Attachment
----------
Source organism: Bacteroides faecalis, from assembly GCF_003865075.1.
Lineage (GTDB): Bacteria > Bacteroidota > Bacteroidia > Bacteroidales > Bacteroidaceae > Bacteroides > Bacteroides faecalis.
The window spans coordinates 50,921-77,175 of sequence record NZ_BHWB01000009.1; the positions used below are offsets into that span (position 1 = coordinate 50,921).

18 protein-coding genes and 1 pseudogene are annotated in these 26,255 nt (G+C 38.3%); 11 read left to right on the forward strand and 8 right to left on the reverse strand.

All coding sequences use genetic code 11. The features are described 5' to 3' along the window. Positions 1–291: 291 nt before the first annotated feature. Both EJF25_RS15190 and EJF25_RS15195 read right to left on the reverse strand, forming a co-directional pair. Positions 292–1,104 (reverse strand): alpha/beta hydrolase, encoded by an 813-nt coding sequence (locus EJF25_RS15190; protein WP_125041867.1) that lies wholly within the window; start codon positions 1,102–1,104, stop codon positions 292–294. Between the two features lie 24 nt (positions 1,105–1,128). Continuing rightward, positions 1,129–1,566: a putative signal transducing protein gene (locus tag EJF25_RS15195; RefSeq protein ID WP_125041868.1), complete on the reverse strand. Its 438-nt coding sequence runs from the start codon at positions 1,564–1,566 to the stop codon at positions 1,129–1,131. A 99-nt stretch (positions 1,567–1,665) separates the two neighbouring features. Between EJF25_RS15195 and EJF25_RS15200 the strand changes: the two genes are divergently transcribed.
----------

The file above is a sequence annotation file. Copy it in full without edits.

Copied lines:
Source organism: Bacteroides faecalis, from assembly GCF_003865075.1.
Lineage (GTDB): Bacteria > Bacteroidota > Bacteroidia > Bacteroidales > Bacteroidaceae > Bacteroides > Bacteroides faecalis.
The window spans coordinates 50,921-77,175 of sequence record NZ_BHWB01000009.1; the positions used below are offsets into that span (position 1 = coordinate 50,921).

18 protein-coding genes and 1 pseudogene are annotated in these 26,255 nt (G+C 38.3%); 11 read left to right on the forward strand and 8 right to left on the reverse strand.

All coding sequences use genetic code 11. The features are described 5' to 3' along the window. Positions 1–291: 291 nt before the first annotated feature. Both EJF25_RS15190 and EJF25_RS15195 read right to left on the reverse strand, forming a co-directional pair. Positions 292–1,104 (reverse strand): alpha/beta hydrolase, encoded by an 813-nt coding sequence (locus EJF25_RS15190; protein WP_125041867.1) that lies wholly within the window; start codon positions 1,102–1,104, stop codon positions 292–294. Between the two features lie 24 nt (positions 1,105–1,128). Continuing rightward, positions 1,129–1,566: a putative signal transducing protein gene (locus tag EJF25_RS15195; RefSeq protein ID WP_125041868.1), complete on the reverse strand. Its 438-nt coding sequence runs from the start codon at positions 1,564–1,566 to the stop codon at positions 1,129–1,131. A 99-nt stretch (positions 1,567–1,665) separates the two neighbouring features. Between EJF25_RS15195 and EJF25_RS15200 the strand changes: the two genes are divergently transcribed.